Downtown’s Grand Old Lady

Each Thursday since June 6, 2012 the Sumter Opera House has presented a family movie as part of the Summer Kids’ Series.  With popularity growing among children and parents alike (partly due to the addition of a 7 p.m. showing), scores of visitors have enjoyed Madagascar 3, The Lorax, and other films.

However, I recently happened to look at the calendar for this week and noticed thatOpera-House-today there’s no movie playing on August 8 due to a large event that was scheduled nearly a year ago.  But fear not—the movies will be back on August 15 with Escape from Planet Earth.

Now, if you moved to Sumter after the early Eighties, you may be wondering why the Opera House is doing duty as a movie theatre in the first place (and not just for this series, but for the Downtown Friday Nights series, as well)—after all, it’s an “opera house,” right, as well as home to City Hall?  But in actuality, the Opera House spent almost 50 of its 120 years—from 1936 until 1982—as the Sumter Theatre, the city’s most opulent cinema.

Before the advent of in-home media such as radio, and then television, an evening’s entertainment often involved a trip into town to see a live performance, and South Carolina boasted numerous Opera Houses prior to the turn of the 20th century.  But with the rise of mass media, many of these structures were demolished or repurposed, so that today only a handful remain.  Of these, four are included on the National Register of Historic Places.  Among them is the Sumter Opera House, a splendid Richardson-Romanesque edifice with a clock tower soaring 100 feet into the sky, as it has for more than a century.

Sumter’s first performance venue was on the second floor of the Sumter Town Hall.  Academy-of-Music-1887Despite the state’s shaky Reconstruction-era finances under the administration of the colorful Governor Franklin I. Moses, it was completed in 1872.  Referred to as the “Opera House” only for the first year of its existence, it was known as the “Music Hall” for the next eighteen years.  This period was when it featured the only hometown performance (in 1886) of Clara Louise Kellogg, the first American prima donna of classical opera.  Other performances included The Mikado, Trial by Jury, Above the Clouds and other popular shows of the day.  In 1890, the name was changed again, this time to the Academy of Music.

During a performance by the Chick Company in 1892, the Academy of Music burned to the ground, and although no lives were lost, the community mourned theOpera-House-1894 destruction of its landmark.  But with the strong community spirit that has always been one of Sumter’s outstanding qualities, leaders were able to lay the cornerstone for a new building on December 27, 1893.  Completed within a year, the new Sumter Opera House featured the impressive four-faced clock tower, a sandstone façade with red mortar, and a breathtaking auditorium featuring a hand-carved, hand-painted proscenium in the Art Deco style.  It was once again the scene of theatricals and traveling road shows until the rise of “moving pictures” forced it out of business.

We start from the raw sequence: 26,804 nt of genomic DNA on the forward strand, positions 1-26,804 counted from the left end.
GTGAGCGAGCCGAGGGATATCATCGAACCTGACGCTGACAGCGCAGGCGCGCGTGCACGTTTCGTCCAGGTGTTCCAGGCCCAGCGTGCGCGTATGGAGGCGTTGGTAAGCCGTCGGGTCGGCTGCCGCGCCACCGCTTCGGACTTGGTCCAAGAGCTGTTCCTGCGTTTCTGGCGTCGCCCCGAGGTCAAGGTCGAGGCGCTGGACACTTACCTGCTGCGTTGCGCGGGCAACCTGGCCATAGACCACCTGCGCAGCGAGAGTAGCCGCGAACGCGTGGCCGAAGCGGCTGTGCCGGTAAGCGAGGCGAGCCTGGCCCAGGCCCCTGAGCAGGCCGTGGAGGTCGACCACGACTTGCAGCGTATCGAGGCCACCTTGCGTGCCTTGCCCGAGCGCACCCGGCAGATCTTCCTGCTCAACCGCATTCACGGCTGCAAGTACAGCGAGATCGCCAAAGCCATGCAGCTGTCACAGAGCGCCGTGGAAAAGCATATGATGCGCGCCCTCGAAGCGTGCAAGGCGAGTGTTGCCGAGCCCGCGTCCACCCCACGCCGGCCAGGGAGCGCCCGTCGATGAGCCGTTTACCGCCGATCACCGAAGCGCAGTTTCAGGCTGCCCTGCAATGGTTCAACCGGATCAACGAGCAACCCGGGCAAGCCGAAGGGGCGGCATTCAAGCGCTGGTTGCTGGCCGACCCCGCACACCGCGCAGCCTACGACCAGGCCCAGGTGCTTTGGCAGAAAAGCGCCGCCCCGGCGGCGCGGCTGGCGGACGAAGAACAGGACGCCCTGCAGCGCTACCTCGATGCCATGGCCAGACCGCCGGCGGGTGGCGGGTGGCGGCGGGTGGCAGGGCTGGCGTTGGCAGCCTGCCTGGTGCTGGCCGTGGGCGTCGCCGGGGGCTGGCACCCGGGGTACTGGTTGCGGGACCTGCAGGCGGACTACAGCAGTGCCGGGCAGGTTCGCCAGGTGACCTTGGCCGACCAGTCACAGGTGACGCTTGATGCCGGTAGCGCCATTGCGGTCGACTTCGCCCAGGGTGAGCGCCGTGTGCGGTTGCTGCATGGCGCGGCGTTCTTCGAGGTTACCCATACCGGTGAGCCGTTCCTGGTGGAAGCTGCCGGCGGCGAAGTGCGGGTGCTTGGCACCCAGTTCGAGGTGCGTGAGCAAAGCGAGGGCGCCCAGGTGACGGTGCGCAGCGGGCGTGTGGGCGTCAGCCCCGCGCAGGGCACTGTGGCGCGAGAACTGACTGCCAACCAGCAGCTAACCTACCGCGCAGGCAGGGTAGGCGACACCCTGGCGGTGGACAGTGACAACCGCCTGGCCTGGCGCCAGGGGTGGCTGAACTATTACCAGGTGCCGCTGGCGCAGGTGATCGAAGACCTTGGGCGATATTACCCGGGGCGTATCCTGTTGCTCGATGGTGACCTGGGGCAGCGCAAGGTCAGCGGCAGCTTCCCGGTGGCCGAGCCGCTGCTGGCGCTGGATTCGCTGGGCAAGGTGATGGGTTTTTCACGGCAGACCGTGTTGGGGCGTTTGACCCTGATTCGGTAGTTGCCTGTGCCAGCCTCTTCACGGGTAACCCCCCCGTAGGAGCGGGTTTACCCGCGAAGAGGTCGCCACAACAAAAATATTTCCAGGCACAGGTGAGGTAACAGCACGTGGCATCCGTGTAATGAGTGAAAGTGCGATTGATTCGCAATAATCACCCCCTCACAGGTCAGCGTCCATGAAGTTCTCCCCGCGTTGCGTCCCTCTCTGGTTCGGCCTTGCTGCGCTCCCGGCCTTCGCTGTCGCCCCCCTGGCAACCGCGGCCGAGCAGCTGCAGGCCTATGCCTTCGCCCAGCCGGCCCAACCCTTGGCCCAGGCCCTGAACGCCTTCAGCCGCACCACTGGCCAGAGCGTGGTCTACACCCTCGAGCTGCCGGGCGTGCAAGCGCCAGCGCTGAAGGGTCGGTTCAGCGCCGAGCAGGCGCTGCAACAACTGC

In 1936 (during the Great Depression), the Sumter Opera House interior was completely refurbished by the Civilian Conservation Corps as part of President Franklin Roosevelt’s New Deal.  The $120,000 renovation (including a beautiful Art Deco interior) created 300 local jobs.  The first feature shown was Earthworm Tractors,  and the Sumter Theatre remained a movie Sumter-Theatrepalace (named to the National Register in 1973) until the decline of downtowns across America began in the late 1970’s.  It closed its doors in 1982.

In the mid-Eighties, the sadly neglected building was completely refurbished and reopened in 1987 as Sumter’s new City Hall.  Since then, it has once again become the proud centerpiece of our downtown, and has hosted concerts, plays, comedy shows, poetry readings, and a variety of entertainment that would rival the Music Hall during its heyday.  And once again, it’s Sumter’s most beautiful movie theatre.  For a fascinating detailed history of the building, please click here.   To follow current Opera House events, please “like” it on Facebook or check out the online calendar at

Next time you’re in the Opera House—whether for a movie, a live performance, a graduation, or a government function—please take a moment to appreciate the beauty that surrounds you.  Downtown Sumter’s grande dame has come through some rough times, but still she stands tall, leading Sumter into the second decade of the 21st century.

For more information, please call (803) 436-2640.

by Colette Daniels

This entry was posted in Sumter SC Tourism, Sumter, South Carolina, Visit Sumter SC and tagged , , , , , , , , , , , , , , . Bookmark the permalink.

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